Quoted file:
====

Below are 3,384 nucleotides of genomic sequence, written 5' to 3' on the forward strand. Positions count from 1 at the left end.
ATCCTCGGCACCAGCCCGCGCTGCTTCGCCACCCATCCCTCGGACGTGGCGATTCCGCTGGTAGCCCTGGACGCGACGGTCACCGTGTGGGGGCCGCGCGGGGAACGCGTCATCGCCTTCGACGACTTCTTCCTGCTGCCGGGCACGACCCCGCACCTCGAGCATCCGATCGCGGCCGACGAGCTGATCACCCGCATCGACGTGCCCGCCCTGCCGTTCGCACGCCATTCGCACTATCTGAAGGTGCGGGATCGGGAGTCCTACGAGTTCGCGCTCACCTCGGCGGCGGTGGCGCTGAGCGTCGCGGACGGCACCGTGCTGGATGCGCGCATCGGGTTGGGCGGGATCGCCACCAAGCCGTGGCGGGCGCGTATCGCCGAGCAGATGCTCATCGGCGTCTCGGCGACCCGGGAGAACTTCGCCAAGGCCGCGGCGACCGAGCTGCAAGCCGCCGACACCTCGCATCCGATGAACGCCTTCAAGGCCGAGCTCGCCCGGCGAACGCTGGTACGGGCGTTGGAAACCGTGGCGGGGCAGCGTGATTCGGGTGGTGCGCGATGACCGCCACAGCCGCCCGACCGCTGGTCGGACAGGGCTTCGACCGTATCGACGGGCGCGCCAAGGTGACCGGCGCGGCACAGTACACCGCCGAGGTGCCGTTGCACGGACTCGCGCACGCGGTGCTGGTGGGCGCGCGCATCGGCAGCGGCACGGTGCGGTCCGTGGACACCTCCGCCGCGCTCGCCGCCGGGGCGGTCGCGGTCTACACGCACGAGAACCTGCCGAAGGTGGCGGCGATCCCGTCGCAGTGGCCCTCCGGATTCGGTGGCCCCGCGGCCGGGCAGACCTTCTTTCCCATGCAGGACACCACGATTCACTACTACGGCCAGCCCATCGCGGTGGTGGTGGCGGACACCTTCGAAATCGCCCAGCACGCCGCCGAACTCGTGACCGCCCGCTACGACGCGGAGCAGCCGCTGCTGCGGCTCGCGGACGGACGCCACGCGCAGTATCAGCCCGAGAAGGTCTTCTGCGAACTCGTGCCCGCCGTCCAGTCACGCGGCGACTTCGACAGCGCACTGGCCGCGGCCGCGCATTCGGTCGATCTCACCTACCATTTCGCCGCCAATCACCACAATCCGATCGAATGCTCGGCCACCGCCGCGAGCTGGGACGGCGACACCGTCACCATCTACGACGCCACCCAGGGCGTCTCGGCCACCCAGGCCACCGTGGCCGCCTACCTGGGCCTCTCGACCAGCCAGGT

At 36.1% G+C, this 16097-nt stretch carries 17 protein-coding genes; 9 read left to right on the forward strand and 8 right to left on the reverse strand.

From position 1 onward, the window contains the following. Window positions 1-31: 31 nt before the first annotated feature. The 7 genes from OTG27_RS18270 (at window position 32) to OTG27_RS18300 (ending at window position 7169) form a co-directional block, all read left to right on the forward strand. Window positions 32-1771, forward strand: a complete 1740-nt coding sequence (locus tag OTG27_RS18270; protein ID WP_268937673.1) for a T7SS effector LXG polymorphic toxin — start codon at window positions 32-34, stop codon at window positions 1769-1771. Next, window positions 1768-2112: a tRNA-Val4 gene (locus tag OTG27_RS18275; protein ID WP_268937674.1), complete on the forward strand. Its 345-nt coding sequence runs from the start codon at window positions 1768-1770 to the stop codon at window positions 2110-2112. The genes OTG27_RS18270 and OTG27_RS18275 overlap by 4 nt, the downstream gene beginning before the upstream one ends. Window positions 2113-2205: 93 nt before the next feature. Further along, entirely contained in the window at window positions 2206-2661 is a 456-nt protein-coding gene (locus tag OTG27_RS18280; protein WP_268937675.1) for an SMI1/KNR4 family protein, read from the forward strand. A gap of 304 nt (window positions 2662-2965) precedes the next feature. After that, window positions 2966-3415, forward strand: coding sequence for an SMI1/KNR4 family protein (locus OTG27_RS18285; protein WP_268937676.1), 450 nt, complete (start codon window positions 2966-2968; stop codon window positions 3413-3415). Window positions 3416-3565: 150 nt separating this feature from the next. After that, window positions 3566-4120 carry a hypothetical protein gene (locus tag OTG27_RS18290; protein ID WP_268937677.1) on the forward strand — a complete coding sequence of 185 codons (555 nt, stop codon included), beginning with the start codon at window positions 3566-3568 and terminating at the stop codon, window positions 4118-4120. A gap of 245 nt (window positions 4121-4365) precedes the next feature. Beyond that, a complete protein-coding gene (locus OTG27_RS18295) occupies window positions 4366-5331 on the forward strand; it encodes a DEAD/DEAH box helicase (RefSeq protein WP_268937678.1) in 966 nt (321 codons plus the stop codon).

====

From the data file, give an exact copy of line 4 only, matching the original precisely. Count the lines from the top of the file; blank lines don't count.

From position 1 onward, the window contains the following. Window positions 1-31: 31 nt before the first annotated feature. The 7 genes from OTG27_RS18270 (at window position 32) to OTG27_RS18300 (ending at window position 7169) form a co-directional block, all read left to right on the forward strand. Window positions 32-1771, forward strand: a complete 1740-nt coding sequence (locus tag OTG27_RS18270; protein ID WP_268937673.1) for a T7SS effector LXG polymorphic toxin — start codon at window positions 32-34, stop codon at window positions 1769-1771. Next, window positions 1768-2112: a tRNA-Val4 gene (locus tag OTG27_RS18275; protein ID WP_268937674.1), complete on the forward strand. Its 345-nt coding sequence runs from the start codon at window positions 1768-1770 to the stop codon at window positions 2110-2112. The genes OTG27_RS18270 and OTG27_RS18275 overlap by 4 nt, the downstream gene beginning before the upstream one ends. Window positions 2113-2205: 93 nt before the next feature. Further along, entirely contained in the window at window positions 2206-2661 is a 456-nt protein-coding gene (locus tag OTG27_RS18280; protein WP_268937675.1) for an SMI1/KNR4 family protein, read from the forward strand. A gap of 304 nt (window positions 2662-2965) precedes the next feature. After that, window positions 2966-3415, forward strand: coding sequence for an SMI1/KNR4 family protein (locus OTG27_RS18285; protein WP_268937676.1), 450 nt, complete (start codon window positions 2966-2968; stop codon window positions 3413-3415). Window positions 3416-3565: 150 nt separating this feature from the next. After that, window positions 3566-4120 carry a hypothetical protein gene (locus tag OTG27_RS18290; protein ID WP_268937677.1) on the forward strand — a complete coding sequence of 185 codons (555 nt, stop codon included), beginning with the start codon at window positions 3566-3568 and terminating at the stop codon, window positions 4118-4120. A gap of 245 nt (window positions 4121-4365) precedes the next feature. Beyond that, a complete protein-coding gene (locus OTG27_RS18295) occupies window positions 4366-5331 on the forward strand; it encodes a DEAD/DEAH box helicase (RefSeq protein WP_268937678.1) in 966 nt (321 codons plus the stop codon).